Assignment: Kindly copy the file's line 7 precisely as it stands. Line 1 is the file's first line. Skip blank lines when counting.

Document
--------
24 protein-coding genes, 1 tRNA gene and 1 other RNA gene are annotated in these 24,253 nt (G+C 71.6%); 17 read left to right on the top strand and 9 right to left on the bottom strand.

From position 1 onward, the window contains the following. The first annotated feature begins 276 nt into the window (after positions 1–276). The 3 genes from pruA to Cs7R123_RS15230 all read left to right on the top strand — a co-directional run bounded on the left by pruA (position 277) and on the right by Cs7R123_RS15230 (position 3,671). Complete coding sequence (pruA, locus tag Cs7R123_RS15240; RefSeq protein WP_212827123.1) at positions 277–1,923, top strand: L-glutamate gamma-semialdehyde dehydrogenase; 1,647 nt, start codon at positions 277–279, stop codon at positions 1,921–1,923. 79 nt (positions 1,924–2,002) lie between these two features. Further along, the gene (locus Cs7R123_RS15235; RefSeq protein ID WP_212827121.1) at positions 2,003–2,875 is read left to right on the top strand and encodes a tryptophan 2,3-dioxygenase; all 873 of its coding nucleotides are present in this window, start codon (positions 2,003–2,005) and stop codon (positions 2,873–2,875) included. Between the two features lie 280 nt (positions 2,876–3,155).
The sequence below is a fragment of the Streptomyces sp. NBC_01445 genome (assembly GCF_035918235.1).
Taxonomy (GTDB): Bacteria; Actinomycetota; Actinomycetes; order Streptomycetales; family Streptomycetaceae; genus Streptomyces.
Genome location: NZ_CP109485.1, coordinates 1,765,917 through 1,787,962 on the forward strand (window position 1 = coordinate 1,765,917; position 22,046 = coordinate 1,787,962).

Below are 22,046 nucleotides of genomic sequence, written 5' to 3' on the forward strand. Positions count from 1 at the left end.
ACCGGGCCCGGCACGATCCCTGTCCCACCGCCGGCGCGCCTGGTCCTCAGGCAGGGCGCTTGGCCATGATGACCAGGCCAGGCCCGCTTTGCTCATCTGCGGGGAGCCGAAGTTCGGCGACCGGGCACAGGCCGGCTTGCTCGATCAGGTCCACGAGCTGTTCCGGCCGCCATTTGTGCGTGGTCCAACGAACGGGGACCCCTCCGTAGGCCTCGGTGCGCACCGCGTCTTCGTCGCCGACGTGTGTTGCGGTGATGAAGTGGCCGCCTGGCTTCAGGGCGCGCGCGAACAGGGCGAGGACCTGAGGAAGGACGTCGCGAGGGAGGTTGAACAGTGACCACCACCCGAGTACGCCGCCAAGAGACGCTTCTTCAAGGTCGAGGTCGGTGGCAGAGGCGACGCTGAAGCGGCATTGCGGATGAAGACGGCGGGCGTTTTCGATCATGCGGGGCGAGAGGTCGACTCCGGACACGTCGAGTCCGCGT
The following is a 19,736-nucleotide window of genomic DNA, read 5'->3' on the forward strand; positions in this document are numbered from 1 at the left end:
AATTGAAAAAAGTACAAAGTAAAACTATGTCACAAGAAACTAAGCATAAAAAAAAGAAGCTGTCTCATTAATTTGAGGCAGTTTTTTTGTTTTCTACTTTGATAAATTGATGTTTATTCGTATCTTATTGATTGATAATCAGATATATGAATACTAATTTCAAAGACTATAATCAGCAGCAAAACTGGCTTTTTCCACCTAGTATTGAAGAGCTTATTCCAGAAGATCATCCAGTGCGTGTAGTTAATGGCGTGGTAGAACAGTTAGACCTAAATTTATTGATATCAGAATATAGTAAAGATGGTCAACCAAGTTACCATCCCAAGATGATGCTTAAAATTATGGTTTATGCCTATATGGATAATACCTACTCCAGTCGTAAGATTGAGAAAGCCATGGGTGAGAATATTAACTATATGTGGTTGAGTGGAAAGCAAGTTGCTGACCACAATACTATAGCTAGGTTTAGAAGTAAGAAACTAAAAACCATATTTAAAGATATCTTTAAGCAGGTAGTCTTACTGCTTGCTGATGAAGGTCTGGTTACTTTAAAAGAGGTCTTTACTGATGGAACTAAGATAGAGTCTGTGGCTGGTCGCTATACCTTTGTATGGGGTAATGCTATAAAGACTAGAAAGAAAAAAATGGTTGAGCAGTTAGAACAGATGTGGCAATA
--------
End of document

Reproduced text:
ACCGGGCCCGGCACGATCCCTGTCCCACCGCCGGCGCGCCTGGTCCTCAGGCAGGGCGCTTGGCCATGATGACCAGGCCAGGCCCGCTTTGCTCATCTGCGGGGAGCCGAAGTTCGGCGACCGGGCACAGGCCGGCTTGCTCGATCAGGTCCACGAGCTGTTCCGGCCGCCATTTGTGCGTGGTCCAACGAACGGGGACCCCTCCGTAGGCCTCGGTGCGCACCGCGTCTTCGTCGCCGACGTGTGTTGCGGTGATGAAGTGGCCGCCTGGCTTCAGGGCGCGCGCGAACAGGGCGAGGACCTGAGGAAGGACGTCGCGAGGGAGGTTGAACAGTGACCACCACCCGAGTACGCCGCCAAGAGACGCTTCTTCAAGGTCGAGGTCGGTGGCAGAGGCGACGCTGAAGCGGCATTGCGGATGAAGACGGCGGGCGTTTTCGATCATGCGGGGCGAGAGGTCGACTCCGGACACGTCGAGTCCGCGT